Black Fungus On Succulents: How To Recognize & Deal With Them

Last Updated on November 22, 2022 by Cristina

Check out this article and learn more about the pesky black fungus on succulents.

Succulents are, without a doubt, one of the most exciting and easiest plants to care for. They can thrive in negligence and come in all shapes, colors, and sizes, making them ideal plants to care for, especially if you’re a busy worker who’s always on the go.

Succulents are drought-tolerant plants with leaves, stems, or roots that are thicker than normal due to the development of tissues that store water. These plants shouldn’t be watered often, especially not on winter days, once every few weeks. In summer, watering will be more frequent, once a week.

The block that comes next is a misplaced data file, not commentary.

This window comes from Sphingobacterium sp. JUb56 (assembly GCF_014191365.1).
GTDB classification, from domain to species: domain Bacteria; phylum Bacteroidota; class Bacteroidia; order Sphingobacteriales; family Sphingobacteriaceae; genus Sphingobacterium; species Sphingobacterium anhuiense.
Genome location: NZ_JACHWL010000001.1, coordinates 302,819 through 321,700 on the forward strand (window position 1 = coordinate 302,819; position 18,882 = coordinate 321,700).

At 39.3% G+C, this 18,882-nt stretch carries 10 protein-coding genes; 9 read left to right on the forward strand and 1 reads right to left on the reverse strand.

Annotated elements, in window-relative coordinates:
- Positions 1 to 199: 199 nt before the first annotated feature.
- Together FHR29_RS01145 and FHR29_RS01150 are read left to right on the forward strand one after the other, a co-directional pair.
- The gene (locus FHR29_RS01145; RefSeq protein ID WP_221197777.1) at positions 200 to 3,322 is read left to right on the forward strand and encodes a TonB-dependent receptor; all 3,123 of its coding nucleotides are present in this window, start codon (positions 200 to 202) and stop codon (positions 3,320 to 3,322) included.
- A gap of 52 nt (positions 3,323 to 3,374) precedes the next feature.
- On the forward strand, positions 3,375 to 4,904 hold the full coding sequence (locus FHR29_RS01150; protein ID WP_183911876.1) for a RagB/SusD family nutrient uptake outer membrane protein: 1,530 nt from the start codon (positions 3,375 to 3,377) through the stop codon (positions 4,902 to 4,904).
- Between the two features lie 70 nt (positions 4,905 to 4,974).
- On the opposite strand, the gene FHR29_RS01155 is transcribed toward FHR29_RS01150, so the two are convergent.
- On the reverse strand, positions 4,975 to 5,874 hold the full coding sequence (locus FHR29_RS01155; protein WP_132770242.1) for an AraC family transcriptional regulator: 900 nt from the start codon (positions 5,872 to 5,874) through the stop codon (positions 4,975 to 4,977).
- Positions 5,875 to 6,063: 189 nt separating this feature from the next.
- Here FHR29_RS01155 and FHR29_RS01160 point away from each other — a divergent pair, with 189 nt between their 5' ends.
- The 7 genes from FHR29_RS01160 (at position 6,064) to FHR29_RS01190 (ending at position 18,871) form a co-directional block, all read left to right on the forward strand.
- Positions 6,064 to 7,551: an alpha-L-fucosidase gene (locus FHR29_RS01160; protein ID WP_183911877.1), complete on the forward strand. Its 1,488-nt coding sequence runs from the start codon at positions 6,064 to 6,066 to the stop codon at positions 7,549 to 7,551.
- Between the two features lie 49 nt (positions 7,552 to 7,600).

However, like all houseplants, succulents can have problems, especially when the growing environment changes. One of the problems that can appear is the black fungus on succulents. Keep reading and find out more below.

Black Fungus On Succulents: How & Why

There are many reasons for brown/black spots on succulents. Pests such as mealybugs, aphids or snails, fungi, rot, sunburn, warts from excessive water, frostbite, puncture, or scratch equivalents. The main reason for this is changing conditions. Black fungus on succulents is usually developing in the damaged plant tissue.

Succulents are mostly accustomed to dry climates. Too much moisture is something they need to learn to deal with. Mold, rot, and warts from overwatering succulents are common, especially in humid, warm regions of the world. Many succulents come from dry environments and hate moisture.

Plants that are not watered often can also fall victim to fungal attacks if there is too much moisture in the air. Fungal infections on succulents produce black or brown, usually rounded spots that can grow and colonize entire leaves.

Black fungus on succulents can appear due to overwatering, sunburn, and frost.

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Why Is There Black On My Succulent?